DHTML applications reside on the browser computer, where they interpret and respond to actions the end user performs in the browser.

Although a DHTML application can be as simple as a single HTML page that uses Visual Basic code and the Dynamic HTML object model to respond to objects on the page, you can create more complicated DHTML applications that perform functions like the following:

  • Retrieve data from the user and then use that data to query a database.
  • Update a page's appearance and behavior.
  • Create HTML elements and insert them into a page in response to user requests.

DHTML applications use Visual Basic code to replace scripting, CGI processing, and other methods of Internet application development. More importantly, DHTML applications offload most of the processing from the server to the browser computer.

In addition to writing Visual Basic code to connect to a Web page, you can use a special designer in Visual Basic to create Web pages that act as the user interface of your application. You can also edit an existing Web page in Visual Basic. This way, if you're familiar with HTML or want to create your own pages, you can use the DHTML Page Designer to do so, or you can have someone else create your pages and just add the pages to your application.

The user interface for a DHTML application consists of HTML pages. HTML pages are analogous to forms, in the sense that they contain the visual elements that make up your application's user interface. You can place some of the same items on an HTML page as you can on a form, including text, buttons, check boxes, and option buttons. However, where forms require just the Visual Basic run-time DLL, Msvbm60.dll, in order to display at run time, HTML pages additionally require hosting in either a Web browser or the Internet Explorer 4.0 WebBrowser control.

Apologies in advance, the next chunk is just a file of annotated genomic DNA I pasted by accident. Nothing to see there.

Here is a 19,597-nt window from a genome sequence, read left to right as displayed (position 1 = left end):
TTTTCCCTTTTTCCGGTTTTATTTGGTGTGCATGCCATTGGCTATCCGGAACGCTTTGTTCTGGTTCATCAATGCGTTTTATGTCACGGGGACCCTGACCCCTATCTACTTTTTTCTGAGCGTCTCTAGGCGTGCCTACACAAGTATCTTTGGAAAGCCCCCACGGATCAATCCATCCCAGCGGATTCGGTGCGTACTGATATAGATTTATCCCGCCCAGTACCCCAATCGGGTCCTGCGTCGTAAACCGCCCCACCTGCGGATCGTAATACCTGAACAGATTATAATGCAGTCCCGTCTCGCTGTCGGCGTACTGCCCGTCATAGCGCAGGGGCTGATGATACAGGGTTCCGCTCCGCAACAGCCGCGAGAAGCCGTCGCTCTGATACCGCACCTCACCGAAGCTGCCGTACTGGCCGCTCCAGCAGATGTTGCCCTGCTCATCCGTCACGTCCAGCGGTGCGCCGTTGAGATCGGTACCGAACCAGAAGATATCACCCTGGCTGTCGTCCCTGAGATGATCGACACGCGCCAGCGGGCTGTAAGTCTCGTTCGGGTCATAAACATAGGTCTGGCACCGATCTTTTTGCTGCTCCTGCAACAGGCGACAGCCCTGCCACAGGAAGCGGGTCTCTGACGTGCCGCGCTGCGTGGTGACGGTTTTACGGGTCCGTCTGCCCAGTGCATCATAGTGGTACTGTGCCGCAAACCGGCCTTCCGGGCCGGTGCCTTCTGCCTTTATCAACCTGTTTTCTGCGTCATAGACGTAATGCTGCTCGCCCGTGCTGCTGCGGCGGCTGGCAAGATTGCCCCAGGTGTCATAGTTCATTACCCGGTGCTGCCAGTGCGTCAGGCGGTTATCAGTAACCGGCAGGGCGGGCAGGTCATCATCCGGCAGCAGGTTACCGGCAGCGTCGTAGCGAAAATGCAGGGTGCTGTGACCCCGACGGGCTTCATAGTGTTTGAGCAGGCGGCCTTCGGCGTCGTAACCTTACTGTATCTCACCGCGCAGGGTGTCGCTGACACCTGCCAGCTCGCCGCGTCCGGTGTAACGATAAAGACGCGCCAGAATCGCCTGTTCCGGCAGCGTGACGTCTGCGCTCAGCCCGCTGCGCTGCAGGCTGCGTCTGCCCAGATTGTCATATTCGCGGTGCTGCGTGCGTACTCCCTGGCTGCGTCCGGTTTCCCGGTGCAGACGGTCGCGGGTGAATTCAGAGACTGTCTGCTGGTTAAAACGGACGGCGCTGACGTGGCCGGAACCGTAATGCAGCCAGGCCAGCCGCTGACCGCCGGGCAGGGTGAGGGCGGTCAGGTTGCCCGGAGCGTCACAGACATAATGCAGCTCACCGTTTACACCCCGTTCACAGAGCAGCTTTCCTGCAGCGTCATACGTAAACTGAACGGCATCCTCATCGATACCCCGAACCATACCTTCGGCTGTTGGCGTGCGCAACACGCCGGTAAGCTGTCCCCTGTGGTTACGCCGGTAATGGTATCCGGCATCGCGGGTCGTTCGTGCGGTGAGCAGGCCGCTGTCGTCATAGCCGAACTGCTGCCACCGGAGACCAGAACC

Differences Between IIS Applications and DHTML Applications

IIS applications and DHTML applications are similar in the sense that both types of applications can respond to events generated by an HTML page. Significant differences between the two include:

  • Dependency   DHTML applications require Internet Explorer 4.0 or later; IIS applications are operating system- and browser-independent.
  • Object model   DHTML applications use the Dynamic HTML object model for programming; IIS applications use the Active Server Pages object model.
  • Location   DHTML applications reside and do most of their work on the browser computer; IIS applications reside and do most of their work on the server computer.

IIS applications are intended for use on either a large corporate intranet with multiple operating systems and browsers or the Internet; DHTML applications are intended for intranets where everyone uses Internet Explorer 4.0 or later.

Sample Applications

Visual Basic includes two sample applications that demonstrate techniques for using DHTML in your applications. These applications are called DhShowMe and PropBag. See the page online in MSDN Library Visual Studio 6.0 for information on how to install the samples.

For More Information   See the following topics online in MSDN Library Visual Studio 6.0.

Downloading ActiveX Components

With Visual Basic, you can use ActiveX technology to create components that you can use on HTML pages or as alternatives to HTML pages. These components can include controls (.ocx files), code components (.exe and .dll files) that run on the client, or ActiveX documents (.vbd files) that function much like an HTML page. All of these components help you create Internet solutions that meet your business needs. Internet component download delivers these ActiveX solutions to users through an Internet browser.

Visual Basic offers support to help you package and download your ActiveX controls, code components, and ActiveX documents. This support includes:

  • The Package and Deployment Wizard, which can help you prepare your software for Internet component download.
  • The License Package Authoring tool, which can help you create license files for HTML pages.

For More Information   See the following topics online in MSDN Library Visual Studio 6.0.